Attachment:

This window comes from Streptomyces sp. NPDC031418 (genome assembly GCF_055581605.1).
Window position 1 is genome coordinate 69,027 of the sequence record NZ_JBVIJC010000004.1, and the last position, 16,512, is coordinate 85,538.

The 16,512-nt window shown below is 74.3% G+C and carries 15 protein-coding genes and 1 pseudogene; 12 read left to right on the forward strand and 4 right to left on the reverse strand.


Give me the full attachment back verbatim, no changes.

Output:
This window comes from Streptomyces sp. NPDC031418 (genome assembly GCF_055581605.1).
Window position 1 is genome coordinate 69,027 of the sequence record NZ_JBVIJC010000004.1, and the last position, 16,512, is coordinate 85,538.

The 16,512-nt window shown below is 74.3% G+C and carries 15 protein-coding genes and 1 pseudogene; 12 read left to right on the forward strand and 4 right to left on the reverse strand.